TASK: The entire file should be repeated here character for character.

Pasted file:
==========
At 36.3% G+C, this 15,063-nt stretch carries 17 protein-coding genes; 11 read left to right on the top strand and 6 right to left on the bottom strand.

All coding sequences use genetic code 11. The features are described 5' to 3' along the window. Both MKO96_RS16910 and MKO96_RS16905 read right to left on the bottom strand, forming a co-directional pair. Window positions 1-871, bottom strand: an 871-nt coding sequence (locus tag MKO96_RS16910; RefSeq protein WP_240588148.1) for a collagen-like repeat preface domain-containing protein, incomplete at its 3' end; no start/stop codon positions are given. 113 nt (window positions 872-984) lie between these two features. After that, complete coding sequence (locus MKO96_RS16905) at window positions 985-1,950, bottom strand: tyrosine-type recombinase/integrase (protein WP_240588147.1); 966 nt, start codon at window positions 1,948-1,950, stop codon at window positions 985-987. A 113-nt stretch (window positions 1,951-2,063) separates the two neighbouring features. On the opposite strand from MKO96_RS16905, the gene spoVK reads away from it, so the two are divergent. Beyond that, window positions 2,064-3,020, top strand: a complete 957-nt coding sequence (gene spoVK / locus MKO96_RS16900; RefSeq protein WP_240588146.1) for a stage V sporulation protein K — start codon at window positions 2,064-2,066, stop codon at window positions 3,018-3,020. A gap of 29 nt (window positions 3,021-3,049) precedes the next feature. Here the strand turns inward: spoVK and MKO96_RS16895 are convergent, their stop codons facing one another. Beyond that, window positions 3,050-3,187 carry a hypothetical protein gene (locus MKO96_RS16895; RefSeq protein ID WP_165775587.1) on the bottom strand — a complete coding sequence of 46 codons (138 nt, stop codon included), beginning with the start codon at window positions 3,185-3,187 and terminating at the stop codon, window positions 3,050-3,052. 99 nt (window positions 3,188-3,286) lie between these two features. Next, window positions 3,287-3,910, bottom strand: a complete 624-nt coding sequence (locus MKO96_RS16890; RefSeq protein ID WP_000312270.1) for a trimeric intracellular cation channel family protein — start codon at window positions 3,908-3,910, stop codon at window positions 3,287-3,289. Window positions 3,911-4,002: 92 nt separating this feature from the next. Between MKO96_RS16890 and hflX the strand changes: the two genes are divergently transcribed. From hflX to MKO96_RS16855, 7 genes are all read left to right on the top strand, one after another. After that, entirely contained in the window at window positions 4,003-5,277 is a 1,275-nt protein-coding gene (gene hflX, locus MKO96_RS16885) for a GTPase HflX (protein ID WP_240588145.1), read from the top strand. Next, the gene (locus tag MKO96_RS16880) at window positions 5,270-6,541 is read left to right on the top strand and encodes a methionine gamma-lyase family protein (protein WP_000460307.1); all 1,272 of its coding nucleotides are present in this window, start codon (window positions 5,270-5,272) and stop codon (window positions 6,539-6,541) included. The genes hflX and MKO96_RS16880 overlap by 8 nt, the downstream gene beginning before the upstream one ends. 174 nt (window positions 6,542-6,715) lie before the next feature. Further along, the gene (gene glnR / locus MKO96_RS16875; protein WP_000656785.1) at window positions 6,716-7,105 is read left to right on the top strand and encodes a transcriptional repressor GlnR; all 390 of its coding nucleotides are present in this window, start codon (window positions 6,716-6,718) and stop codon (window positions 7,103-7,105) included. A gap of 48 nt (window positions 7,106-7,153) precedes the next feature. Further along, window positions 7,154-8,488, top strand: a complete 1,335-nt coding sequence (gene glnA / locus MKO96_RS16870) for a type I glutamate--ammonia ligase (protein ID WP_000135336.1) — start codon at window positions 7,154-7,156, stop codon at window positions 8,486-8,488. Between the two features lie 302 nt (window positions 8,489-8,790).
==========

At 36.3% G+C, this 15,063-nt stretch carries 17 protein-coding genes; 11 read left to right on the top strand and 6 right to left on the bottom strand.

All coding sequences use genetic code 11. The features are described 5' to 3' along the window. Both MKO96_RS16910 and MKO96_RS16905 read right to left on the bottom strand, forming a co-directional pair. Window positions 1-871, bottom strand: an 871-nt coding sequence (locus tag MKO96_RS16910; RefSeq protein WP_240588148.1) for a collagen-like repeat preface domain-containing protein, incomplete at its 3' end; no start/stop codon positions are given. 113 nt (window positions 872-984) lie between these two features. After that, complete coding sequence (locus MKO96_RS16905) at window positions 985-1,950, bottom strand: tyrosine-type recombinase/integrase (protein WP_240588147.1); 966 nt, start codon at window positions 1,948-1,950, stop codon at window positions 985-987. A 113-nt stretch (window positions 1,951-2,063) separates the two neighbouring features. On the opposite strand from MKO96_RS16905, the gene spoVK reads away from it, so the two are divergent. Beyond that, window positions 2,064-3,020, top strand: a complete 957-nt coding sequence (gene spoVK / locus MKO96_RS16900; RefSeq protein WP_240588146.1) for a stage V sporulation protein K — start codon at window positions 2,064-2,066, stop codon at window positions 3,018-3,020. A gap of 29 nt (window positions 3,021-3,049) precedes the next feature. Here the strand turns inward: spoVK and MKO96_RS16895 are convergent, their stop codons facing one another. Beyond that, window positions 3,050-3,187 carry a hypothetical protein gene (locus MKO96_RS16895; RefSeq protein ID WP_165775587.1) on the bottom strand — a complete coding sequence of 46 codons (138 nt, stop codon included), beginning with the start codon at window positions 3,185-3,187 and terminating at the stop codon, window positions 3,050-3,052. 99 nt (window positions 3,188-3,286) lie between these two features. Next, window positions 3,287-3,910, bottom strand: a complete 624-nt coding sequence (locus MKO96_RS16890; RefSeq protein ID WP_000312270.1) for a trimeric intracellular cation channel family protein — start codon at window positions 3,908-3,910, stop codon at window positions 3,287-3,289. Window positions 3,911-4,002: 92 nt separating this feature from the next. Between MKO96_RS16890 and hflX the strand changes: the two genes are divergently transcribed. From hflX to MKO96_RS16855, 7 genes are all read left to right on the top strand, one after another. After that, entirely contained in the window at window positions 4,003-5,277 is a 1,275-nt protein-coding gene (gene hflX, locus MKO96_RS16885) for a GTPase HflX (protein ID WP_240588145.1), read from the top strand. Next, the gene (locus tag MKO96_RS16880) at window positions 5,270-6,541 is read left to right on the top strand and encodes a methionine gamma-lyase family protein (protein WP_000460307.1); all 1,272 of its coding nucleotides are present in this window, start codon (window positions 5,270-5,272) and stop codon (window positions 6,539-6,541) included. The genes hflX and MKO96_RS16880 overlap by 8 nt, the downstream gene beginning before the upstream one ends. 174 nt (window positions 6,542-6,715) lie before the next feature. Further along, the gene (gene glnR / locus MKO96_RS16875; protein WP_000656785.1) at window positions 6,716-7,105 is read left to right on the top strand and encodes a transcriptional repressor GlnR; all 390 of its coding nucleotides are present in this window, start codon (window positions 6,716-6,718) and stop codon (window positions 7,103-7,105) included. A gap of 48 nt (window positions 7,106-7,153) precedes the next feature. Further along, window positions 7,154-8,488, top strand: a complete 1,335-nt coding sequence (gene glnA / locus MKO96_RS16870) for a type I glutamate--ammonia ligase (protein ID WP_000135336.1) — start codon at window positions 7,154-7,156, stop codon at window positions 8,486-8,488. Between the two features lie 302 nt (window positions 8,489-8,790).